A flood plain is any land area susceptible to being inundated by flood water from and source. It includes the floodway, which is the channel of a river or stream and a portion of the overbank flood plain that carries most of the base flood. Flood plains serve many useful purposes, and those that are preserved in their natural or nearly natural state provide a wide range of benefits. For example, flood plains and primary wetland areas hold, filter, convey and disperse floodwaters. Without the preservation of these natural flood plains, floodwaters would inundate developed areas.
Florence County has approximately 172 square miles located in a flood hazard area as mapped by the Federal Emergency Management Agency (FEMA). A map of the 100-year and 500-year flood plains of Florence County is available here for your reference. You can also print an official FIRM map from FEMA here by typing in your address.
A Certified Floodplain Manager is available in the Florence County Planning and Building Department to assist you with maps, flood protection information, and provide advice on retrofitting techniques for structures in the floodplain.
Current and past FEMA Flood Insurance Rate Maps (FIRM), from FEMA can be viewed in the Florence County Planning and Building Department, located in the Florence County Planning Department at 518 South Irby Street. FEMA FIRM maps, reference materials, pamphlets and videos also are available at the Doctors Bruce and Lee Foundation Library located in the City of Florence.
The County’s zoning ordinance identifies portions of the County as being within the 100-year floodplain. In other words, there is a one percent chance of flooding in a given year. The zoning ordinance and building codes have special provisions regulating construction and other development within those flood plains. Without those provisions, flood insurance through the National Flood Insurance Program would not be available to property owners in Florence County.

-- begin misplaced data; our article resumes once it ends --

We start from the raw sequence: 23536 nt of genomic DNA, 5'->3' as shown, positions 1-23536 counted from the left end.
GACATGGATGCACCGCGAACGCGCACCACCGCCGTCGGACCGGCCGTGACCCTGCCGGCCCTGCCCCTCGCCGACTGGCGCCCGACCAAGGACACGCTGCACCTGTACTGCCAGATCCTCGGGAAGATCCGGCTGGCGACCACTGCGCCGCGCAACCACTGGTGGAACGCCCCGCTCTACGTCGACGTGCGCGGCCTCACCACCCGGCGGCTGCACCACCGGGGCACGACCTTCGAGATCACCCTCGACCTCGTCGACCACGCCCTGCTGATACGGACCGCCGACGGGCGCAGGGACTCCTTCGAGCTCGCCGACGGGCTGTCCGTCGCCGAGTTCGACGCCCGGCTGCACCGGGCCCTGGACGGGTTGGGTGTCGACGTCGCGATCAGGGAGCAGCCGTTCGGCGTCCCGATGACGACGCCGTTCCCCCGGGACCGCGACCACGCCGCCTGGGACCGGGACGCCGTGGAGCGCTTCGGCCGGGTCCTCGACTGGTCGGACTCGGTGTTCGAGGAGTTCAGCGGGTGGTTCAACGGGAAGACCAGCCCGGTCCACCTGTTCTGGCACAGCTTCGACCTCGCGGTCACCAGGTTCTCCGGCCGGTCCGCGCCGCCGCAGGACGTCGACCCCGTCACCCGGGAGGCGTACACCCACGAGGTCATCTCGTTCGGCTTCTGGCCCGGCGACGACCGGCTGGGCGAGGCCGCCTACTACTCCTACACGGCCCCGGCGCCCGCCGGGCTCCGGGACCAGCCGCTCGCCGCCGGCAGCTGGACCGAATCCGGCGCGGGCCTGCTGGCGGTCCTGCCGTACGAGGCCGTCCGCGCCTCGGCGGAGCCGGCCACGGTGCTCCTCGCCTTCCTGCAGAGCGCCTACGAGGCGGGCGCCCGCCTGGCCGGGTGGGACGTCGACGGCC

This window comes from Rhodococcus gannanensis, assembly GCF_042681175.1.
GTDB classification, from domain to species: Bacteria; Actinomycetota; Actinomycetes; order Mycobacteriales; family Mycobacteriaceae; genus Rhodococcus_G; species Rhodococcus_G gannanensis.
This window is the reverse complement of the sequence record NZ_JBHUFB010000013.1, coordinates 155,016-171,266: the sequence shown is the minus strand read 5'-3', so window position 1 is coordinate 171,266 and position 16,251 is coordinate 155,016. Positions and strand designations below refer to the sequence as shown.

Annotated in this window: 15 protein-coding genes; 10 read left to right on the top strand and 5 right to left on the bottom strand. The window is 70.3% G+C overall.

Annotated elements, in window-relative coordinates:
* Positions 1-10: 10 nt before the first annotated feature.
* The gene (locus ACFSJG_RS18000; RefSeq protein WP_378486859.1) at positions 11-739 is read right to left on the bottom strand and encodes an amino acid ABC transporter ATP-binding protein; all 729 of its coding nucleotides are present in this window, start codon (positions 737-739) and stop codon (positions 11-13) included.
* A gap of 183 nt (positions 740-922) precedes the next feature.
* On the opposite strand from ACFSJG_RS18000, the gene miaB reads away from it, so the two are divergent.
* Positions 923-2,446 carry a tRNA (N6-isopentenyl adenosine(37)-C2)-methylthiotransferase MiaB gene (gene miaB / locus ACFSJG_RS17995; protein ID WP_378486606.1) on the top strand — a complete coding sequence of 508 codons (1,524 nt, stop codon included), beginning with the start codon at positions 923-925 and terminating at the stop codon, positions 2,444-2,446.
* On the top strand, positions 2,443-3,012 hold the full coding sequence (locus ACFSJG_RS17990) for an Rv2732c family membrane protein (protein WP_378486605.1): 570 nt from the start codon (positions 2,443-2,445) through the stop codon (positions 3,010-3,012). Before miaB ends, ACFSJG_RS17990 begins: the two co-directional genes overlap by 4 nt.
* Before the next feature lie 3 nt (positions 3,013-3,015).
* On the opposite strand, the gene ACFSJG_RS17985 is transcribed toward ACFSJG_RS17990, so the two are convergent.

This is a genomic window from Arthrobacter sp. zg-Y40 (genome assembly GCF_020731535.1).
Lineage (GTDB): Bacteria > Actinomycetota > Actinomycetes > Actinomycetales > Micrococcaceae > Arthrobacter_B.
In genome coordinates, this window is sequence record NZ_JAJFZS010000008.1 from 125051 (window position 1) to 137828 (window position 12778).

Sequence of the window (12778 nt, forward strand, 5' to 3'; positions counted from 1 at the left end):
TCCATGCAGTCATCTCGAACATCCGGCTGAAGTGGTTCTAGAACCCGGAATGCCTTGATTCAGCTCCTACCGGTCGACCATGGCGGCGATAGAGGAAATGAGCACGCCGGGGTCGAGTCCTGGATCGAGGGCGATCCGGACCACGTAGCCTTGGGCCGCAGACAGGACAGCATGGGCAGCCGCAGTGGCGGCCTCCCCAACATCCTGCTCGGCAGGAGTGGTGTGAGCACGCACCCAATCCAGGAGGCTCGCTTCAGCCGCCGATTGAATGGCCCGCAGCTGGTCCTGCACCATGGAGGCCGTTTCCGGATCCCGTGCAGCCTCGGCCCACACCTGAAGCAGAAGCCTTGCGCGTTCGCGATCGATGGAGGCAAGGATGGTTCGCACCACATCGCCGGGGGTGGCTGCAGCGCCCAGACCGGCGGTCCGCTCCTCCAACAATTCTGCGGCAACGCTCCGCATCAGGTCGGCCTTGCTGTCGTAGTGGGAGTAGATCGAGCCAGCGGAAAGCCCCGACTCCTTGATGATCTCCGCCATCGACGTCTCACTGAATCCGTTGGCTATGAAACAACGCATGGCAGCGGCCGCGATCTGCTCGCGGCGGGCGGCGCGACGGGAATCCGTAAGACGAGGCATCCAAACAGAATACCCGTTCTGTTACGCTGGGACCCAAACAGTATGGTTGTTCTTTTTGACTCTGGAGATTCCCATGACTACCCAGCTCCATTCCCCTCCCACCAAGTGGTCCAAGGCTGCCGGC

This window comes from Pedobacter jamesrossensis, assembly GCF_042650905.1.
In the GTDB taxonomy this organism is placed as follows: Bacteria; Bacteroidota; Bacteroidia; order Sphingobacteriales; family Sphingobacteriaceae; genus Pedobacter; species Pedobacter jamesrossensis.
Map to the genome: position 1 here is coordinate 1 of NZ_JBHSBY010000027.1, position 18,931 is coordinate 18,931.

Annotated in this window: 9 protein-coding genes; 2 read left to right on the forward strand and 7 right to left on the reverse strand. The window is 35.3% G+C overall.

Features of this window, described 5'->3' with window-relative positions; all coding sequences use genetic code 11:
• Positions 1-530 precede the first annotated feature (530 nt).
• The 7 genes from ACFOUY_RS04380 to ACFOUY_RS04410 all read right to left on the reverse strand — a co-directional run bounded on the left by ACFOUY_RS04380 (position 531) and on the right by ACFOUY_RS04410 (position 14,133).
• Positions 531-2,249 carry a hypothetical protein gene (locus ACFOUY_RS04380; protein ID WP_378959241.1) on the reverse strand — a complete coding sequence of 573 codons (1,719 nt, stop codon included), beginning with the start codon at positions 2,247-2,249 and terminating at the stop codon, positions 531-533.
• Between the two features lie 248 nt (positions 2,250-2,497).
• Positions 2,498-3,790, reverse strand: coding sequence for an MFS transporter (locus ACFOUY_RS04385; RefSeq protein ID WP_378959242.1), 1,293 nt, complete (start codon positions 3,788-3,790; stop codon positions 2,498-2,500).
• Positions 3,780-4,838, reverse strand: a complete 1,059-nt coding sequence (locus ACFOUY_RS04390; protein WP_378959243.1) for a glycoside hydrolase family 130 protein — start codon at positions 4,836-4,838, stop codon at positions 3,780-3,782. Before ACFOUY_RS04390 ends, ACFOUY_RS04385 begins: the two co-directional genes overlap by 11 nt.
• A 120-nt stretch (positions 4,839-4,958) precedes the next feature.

Before you build, fill or otherwise develop in a flood plain, contact the Zoning Department (843-676-8600) toll Free (866-258-9232) to discuss County regulations. All development in the regulatory floodplain requires an Elevation Certificate before, during, and after construction. A copy of the Elevation Certificate form is available from the Zoning Department at 518 South Irby Street or here for (pdf) for (word). Copies of Elevation Certificates that have been submitted in the past are available for review from the Zoning Department during regular business hours.
Any development in the floodplain without a permit is illegal; such activity should be reported to the Building Official at the Florence County Planning and Building Department.
Inform your insurance provider at the time damage occurs to insure you follow requirement of your insurance policy and take the proper steps to minimize additional damage.
A permit issued by the Building Department is required to make any repairs to flood-damaged buildings. Buildings with repair cost amounting to 50 percent or more of the building’s value must be brought into full compliance with the current floodplain regulations. Buildings existing in a flood plain that do not meet the current regulations may only be improved to less than 50 percent of the building’s value. Additions or alterations that are not a result of storm damage also are limited to less than 50 percent of the building’s value.
The requirements of the zoning ordinance and building codes are minimum standards that all development must meet. To increase the safety of your property and reduce insurance premiums, you should consider building to higher standards. Of course, the safest way to develop your property is to locate improvements outside of the flood plain.
Call Florence County Planning and Building Department at 843-676-8600 or toll Free at (866-258-9232) with any further question to talk with a Certified Flood Plain Manager. The Bruce and Lee Foundation Library also has information available to learn about Flood Plains in Florence County Or follow the following links to find out more about Flood Plains.